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No "rising star" love for a certain Tennessee Titans.

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Someone needs to speak up about him.

Jayne Kamin-Oncea-USA TODAY Sports

Say what you will about Marcus Mariota, but until he plays to a certain level the face above is your face of the franchise.

In a recent ESPN article, the beat writers of the AFC South chose who they thought the rising star of the division was/would be. This is how it shook out (though they go into detail in the full article which is here):

Tania Ganguli (Houston Texans): T.Y. Hilton

Mike Wells (Indianapolis Colts): Jadeveon Clowney

Mike DiRocco (Jacksonville Jaguars): T.Y. Hilton

Paul Kuharsky (Tennessee Titans): Jadeveon Clowney

Maybe I am just looking at it from a different perspective, but those don't seem like great choices to me.

First of all, how is T.Y. Hilton not already a star? Last year he went 82-1,345-7, which is a pretty darn good statline. If he is a rising star, do they think he will expand on that number this year? I mean he could, but only at the expense of Andre Johnson and Phillip Dorsett (the player rumored to be Hilton's future replacement).

With those additions, I don't really understand why he is a candidate for this list.

Next is Jadeveon Clowney. Before I even talk about how rare it is for a player at his position to recover from the surgery he had this offseason, let's look at this great stat from PFF:


According to PFF's signature stats that translates to a pass rush productivity average of a 2.4. That puts him at 73 out of 88 total 3-4 OLBs. That is in a stat that measures how often he pressured the passer per snap meaning players with limited playing time usually shoot up the list because they don't have to sustain production.

To put that in perspective, let me share some names that rank ahead of Clowney in this category:

-Kamerion Wimbley (retired)

-Calvin Pace

-Scott Solomon

-Ricky Sapp (cut)

-Shaun Phillips (cut)

-Quentin Groves (not re-signed by Titans)

-Gabe Miller (cut)

The list goes on and on like that with almost every pass rusher that cut, retired or isn't on a team this offseason.

Now, to the injury. The first quote of note, I am pulling from a post from Football Outsiders from 2007.

"It is extremely rare for a non-established starter to successfully return from a microfracture.

While many starting-caliber players have been able to return to that role after undergoing a microfracture, reserves often see their career come to an end. Charlie Batch is the most notable exception to this rule. Younger players like Gordon, Lepsis and DeShaun Foster have also been able to improve after getting on to the field, but players who are established backups have not been so fortunate."

For a player whose time on the field was not inspiring, this is not a positive thing to read.

Next is from a post from the USA Today post about the Texans rookie:

"Microfracture is sort of losing favor these days in large part. … It's more of a short-term remedy," said Hewett. "But if you look at the longer-term outcomes after microfracture, they're not very good. And this is especially apparent in the NBA. Some really high profile players in the NBA (such as Greg Oden) had microfracture and did not do well."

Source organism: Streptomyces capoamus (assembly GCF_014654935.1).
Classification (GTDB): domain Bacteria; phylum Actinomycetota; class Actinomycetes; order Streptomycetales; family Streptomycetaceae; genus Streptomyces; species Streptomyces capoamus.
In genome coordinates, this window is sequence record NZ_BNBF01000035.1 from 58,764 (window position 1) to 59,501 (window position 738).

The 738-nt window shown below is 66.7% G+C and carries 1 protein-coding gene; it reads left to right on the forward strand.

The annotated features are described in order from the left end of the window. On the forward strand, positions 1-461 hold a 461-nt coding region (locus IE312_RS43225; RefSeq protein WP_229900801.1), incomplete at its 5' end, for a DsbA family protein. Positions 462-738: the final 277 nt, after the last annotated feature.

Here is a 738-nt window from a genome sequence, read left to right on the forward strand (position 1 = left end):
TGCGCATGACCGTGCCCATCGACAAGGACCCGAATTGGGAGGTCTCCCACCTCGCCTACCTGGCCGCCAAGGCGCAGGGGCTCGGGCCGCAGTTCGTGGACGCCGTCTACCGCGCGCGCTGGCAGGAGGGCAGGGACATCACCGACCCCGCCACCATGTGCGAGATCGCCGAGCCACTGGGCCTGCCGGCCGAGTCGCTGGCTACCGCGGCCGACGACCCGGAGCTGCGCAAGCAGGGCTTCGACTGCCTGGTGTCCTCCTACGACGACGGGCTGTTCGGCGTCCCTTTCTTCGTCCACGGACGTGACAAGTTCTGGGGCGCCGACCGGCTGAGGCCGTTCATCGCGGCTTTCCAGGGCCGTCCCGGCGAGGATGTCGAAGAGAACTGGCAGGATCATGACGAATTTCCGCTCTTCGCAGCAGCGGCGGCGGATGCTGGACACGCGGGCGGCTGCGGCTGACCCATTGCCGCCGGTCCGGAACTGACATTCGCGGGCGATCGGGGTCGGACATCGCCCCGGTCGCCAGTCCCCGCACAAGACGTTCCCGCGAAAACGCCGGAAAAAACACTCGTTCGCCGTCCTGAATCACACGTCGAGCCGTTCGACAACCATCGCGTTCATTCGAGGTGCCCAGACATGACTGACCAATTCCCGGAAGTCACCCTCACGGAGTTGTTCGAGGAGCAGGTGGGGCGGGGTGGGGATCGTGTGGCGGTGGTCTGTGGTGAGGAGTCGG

"If you're going to do any surgery, it's probably one of the least risky ones," said Colvin. "Probably the biggest risk is that it doesn't work and that you still have continued pain."

Could that mean another try at the surgery?

"It's always possible with any surgery that it doesn't work and you have to go in to do a second surgery," said Colvin.

So not only is the surgery one that likely puts a short lifespan on a players career, it also might not even work. According to that report, just because he had the surgery doesn't mean that he will ever reach the peaks people once thought he might. Not only that, but it doesn't even mean that his problem will be fixed.

No one wishes ill-will towards Clowney, but picking him for the future star of the AFC South is really a pipe dream at this point based off of his work on the field and the historical issues of his surgery.

So that brings me to my main point, how did someone who looked as good as any rookie in the NFL last year (Taylor Lewan) not get any votes or even real mention?

First, let's look at who he played against last year:

-Fletcher Cox

-J.J. Watt

-James Harrison

-Jason Worilds

-Terrell Suggs

-Elvis Dumervil

-Ryan Kerrigan

-Andre Branch

-Chris Clemmons

-Robert Geathers

-Wallace Gilberry

Bonus: he also shut down Jadeveon Clowney.

So essentially the worst possible scenario for a rookie offensive tackle. However, Taylor Lewan was astounding allowing just five hurries all year. That was best among anyone who played 199 snaps or more in the NFL last year, bar none.

That is a pretty amazing statistic considering not only the competition he was playing against, but the team he was playing for.

I'm not saying that he will be the next Jonathan Ogden, but I am saying that he had a stellar year and you can't use lack of playing time as an excuse if you are also going to say that Clowney is a potential pick. This guy is a great, young, charismatic player that analyst (who watch him) love, just ask Connor Orr of NFL.com.

Taylor Lewan is a rising star in every sense of the word, whether he is on the field shutting down talented pass rushers or if he is giving the Tennessee Titans a voice in the national media (speaking of which I urge you to go listen to him on the Move The Sticks podcast or watch videos of him on NFL Network from the past week if you don't believe that he is a charismatic player).